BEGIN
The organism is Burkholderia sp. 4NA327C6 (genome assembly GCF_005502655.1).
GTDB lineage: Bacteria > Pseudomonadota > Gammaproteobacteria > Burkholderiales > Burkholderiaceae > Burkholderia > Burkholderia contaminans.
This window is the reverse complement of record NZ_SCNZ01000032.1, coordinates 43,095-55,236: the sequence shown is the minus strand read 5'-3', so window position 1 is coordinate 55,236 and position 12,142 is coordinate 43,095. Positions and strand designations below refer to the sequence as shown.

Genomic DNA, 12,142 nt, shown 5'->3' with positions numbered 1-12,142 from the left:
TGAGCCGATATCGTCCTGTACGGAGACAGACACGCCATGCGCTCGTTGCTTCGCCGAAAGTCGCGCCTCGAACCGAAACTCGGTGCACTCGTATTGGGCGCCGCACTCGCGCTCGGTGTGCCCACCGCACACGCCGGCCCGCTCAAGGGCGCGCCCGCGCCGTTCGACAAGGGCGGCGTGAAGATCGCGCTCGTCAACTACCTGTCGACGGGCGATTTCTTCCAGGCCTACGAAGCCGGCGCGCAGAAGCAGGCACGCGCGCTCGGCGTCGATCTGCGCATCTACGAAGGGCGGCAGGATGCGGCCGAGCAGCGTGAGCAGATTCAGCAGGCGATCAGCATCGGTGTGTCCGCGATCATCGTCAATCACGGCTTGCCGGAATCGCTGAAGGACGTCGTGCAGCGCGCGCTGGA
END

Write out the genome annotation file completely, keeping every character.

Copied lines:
The organism is Burkholderia sp. 4NA327C6 (genome assembly GCF_005502655.1).
GTDB lineage: Bacteria > Pseudomonadota > Gammaproteobacteria > Burkholderiales > Burkholderiaceae > Burkholderia > Burkholderia contaminans.
This window is the reverse complement of record NZ_SCNZ01000032.1, coordinates 43,095-55,236: the sequence shown is the minus strand read 5'-3', so window position 1 is coordinate 55,236 and position 12,142 is coordinate 43,095. Positions and strand designations below refer to the sequence as shown.

Genomic DNA, 12,142 nt, shown 5'->3' with positions numbered 1-12,142 from the left:
TGAGCCGATATCGTCCTGTACGGAGACAGACACGCCATGCGCTCGTTGCTTCGCCGAAAGTCGCGCCTCGAACCGAAACTCGGTGCACTCGTATTGGGCGCCGCACTCGCGCTCGGTGTGCCCACCGCACACGCCGGCCCGCTCAAGGGCGCGCCCGCGCCGTTCGACAAGGGCGGCGTGAAGATCGCGCTCGTCAACTACCTGTCGACGGGCGATTTCTTCCAGGCCTACGAAGCCGGCGCGCAGAAGCAGGCACGCGCGCTCGGCGTCGATCTGCGCATCTACGAAGGGCGGCAGGATGCGGCCGAGCAGCGTGAGCAGATTCAGCAGGCGATCAGCATCGGTGTGTCCGCGATCATCGTCAATCACGGCTTGCCGGAATCGCTGAAGGACGTCGTGCAGCGCGCGCTGGA